On 31 August, the 6-month moratorium on term loan repayment ends. A PTI report citing sources said that it is highly unlikely that the Reserve Bank of India (RBI) will be extending it again as that could impact the credit behaviour of borrowers without resolving the issues being faced by them following the outbreak of the COVID-19.
As part of the relief on economic constraints faced by individuals and businesses due to the coronavirus pandemic, the central bank had allowed banks and other financial institutions to give a 3-month moratorium on debt repayment starting 1 March. This 3-month relief was later extended to 31 August 2020.
The purpose of the moratorium was to provide immediate cash relief to any facing several cash constraints due to disruptions in salary or business receipt. It is expected that with the unlocking of the economy, borrowers should be able to manage their debts.
Deferred instalments under the moratorium were allowed on following payments falling due from 1 March 2020 to 31 August 31 2020:
- principal and/or interest components
- bullet repayments
- Equated Monthly Instalments (EMI)
- credit card dues
Calculating your extended liability
You may already be aware of the fact that while there was no penalty charged or default issued in the 6-month period for non-payment of EMI, interest shall continue to accrue on the outstanding amount. This will increase the overall interest cost.
Many financial portals and banks have provided online calculators for their customers to compute the interest cost of moratorium before availing the facility.
Note that your credit score will not be affected on missing EMIs during the moratorium period.
For those who opted for the moratorium, deferring on repayment may have provided some breathing space, but the costs of the repayments are likely to add up. It will especially be a costly affair for high costs loans or loans with longer tenure, especially those who have taken the loan in the last 2-3 years.
This is because EMIs on long-term loans are structured in a way that interest components form a large portion of the repayment in the initial years. On missing EMIs in the initial years of the loan schedule, a bigger amount of unpaid interest gets added to the loan.
Those who have been paying EMIs for over 10 years, on the other hand, will find it beneficial because they may have already paid off the interest portion of their loan.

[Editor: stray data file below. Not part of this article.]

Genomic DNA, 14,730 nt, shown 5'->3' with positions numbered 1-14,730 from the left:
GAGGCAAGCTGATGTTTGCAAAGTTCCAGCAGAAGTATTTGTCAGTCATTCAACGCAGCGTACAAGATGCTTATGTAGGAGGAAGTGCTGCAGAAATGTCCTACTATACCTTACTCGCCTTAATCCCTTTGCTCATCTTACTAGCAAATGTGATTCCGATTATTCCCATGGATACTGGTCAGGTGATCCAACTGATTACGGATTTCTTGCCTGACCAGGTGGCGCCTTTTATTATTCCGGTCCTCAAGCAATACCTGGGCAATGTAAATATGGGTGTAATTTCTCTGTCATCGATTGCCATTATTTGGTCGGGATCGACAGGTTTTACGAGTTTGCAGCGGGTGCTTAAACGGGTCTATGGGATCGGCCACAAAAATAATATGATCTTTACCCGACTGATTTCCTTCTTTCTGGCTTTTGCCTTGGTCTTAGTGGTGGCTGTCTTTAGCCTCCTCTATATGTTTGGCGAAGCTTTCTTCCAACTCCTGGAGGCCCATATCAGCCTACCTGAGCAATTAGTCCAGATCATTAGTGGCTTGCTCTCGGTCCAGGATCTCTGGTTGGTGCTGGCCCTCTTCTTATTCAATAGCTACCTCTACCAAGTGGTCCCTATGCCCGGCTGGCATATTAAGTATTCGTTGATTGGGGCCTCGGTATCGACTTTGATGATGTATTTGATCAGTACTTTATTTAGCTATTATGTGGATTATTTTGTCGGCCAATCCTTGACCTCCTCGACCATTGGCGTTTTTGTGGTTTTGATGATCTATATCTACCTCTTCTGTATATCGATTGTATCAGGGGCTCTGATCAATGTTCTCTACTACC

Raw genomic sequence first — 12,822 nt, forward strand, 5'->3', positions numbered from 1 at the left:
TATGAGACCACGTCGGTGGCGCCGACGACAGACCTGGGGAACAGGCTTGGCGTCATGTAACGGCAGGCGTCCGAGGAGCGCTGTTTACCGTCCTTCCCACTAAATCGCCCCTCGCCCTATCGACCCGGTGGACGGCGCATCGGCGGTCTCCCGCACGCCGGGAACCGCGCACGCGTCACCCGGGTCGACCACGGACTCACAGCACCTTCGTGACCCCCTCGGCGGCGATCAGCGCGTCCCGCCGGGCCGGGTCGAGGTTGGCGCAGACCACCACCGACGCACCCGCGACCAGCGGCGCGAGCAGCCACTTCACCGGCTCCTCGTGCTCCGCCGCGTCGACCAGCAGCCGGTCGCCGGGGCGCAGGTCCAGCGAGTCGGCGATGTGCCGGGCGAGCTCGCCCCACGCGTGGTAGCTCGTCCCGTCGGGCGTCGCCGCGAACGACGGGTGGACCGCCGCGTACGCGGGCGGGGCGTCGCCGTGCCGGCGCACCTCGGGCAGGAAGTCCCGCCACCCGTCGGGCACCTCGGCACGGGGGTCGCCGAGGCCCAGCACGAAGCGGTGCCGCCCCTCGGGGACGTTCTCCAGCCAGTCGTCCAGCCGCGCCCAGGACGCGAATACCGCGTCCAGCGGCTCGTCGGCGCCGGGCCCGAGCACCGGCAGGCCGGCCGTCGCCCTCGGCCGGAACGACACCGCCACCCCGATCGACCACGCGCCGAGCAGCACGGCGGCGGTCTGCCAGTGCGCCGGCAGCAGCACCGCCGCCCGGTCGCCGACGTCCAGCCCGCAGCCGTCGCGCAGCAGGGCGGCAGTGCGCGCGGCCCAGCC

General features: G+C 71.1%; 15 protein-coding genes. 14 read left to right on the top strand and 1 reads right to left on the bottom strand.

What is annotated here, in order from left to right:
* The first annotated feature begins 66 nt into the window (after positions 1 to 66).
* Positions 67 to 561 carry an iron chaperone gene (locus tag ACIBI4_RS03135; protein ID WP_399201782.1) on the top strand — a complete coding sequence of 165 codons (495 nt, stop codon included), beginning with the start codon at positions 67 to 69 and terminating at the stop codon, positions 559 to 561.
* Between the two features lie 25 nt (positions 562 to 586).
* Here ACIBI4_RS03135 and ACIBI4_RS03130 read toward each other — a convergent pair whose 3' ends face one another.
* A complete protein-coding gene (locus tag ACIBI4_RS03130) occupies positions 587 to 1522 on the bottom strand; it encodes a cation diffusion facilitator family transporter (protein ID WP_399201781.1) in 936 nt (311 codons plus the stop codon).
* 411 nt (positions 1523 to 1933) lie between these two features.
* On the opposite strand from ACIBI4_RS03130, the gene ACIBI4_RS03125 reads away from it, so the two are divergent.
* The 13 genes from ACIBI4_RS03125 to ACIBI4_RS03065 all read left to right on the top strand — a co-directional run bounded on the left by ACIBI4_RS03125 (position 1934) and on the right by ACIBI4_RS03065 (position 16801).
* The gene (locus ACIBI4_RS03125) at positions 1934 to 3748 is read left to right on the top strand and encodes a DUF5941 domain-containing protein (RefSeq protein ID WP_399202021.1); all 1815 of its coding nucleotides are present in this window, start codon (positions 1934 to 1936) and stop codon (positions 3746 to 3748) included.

Home loans are the most common type of long-term loan availed and media reports citing surveys say that a large chunk of moratorium seekers during the coronavirus pandemic have been home loan customers.
What options do borrowers have?
To put it plainly, borrowers who opted for the moratorium have 2 options:
- Repay loan from 1 September onwards, if you do not have financial constraints
- Restructure your loan after discussing with the bank
Option 1: Start repaying your EMIs
If you have the ability to repay your loans from 1 September, your bank may allow you to choose between the following:
- Repay accrued interest plus EMI missed in moratorium as a one-time payment.
- Add accrued interest and pending loan amount to existing EMIs, hence increase the EMI amount for the rest of the tenure.
- Convert interest accrued during the period into a separate loan.
- Not change EMI amount and instead extend the loan tenure to adjust the outstanding amount.
It has been advised by experts to first pay the pending EMIs within the next 12 months to be relieved of additional interest incurred and bounce back to the repayment plan.
Option 2: Restructuring
As part of the extended relief provided to borrowers facing financial stress, RBI has allowed restructuring of loans in consultation with their banks. The resolution plan will vary from individual to individual and bank to bank. Borrowers can approach their bank to work out a repayment plan that will work for them as per their financial situation.
Banks will be able to reschedule loan repayments, convert the accrued interest into a different credit facility, etc, depending on their customer's repayment capacity.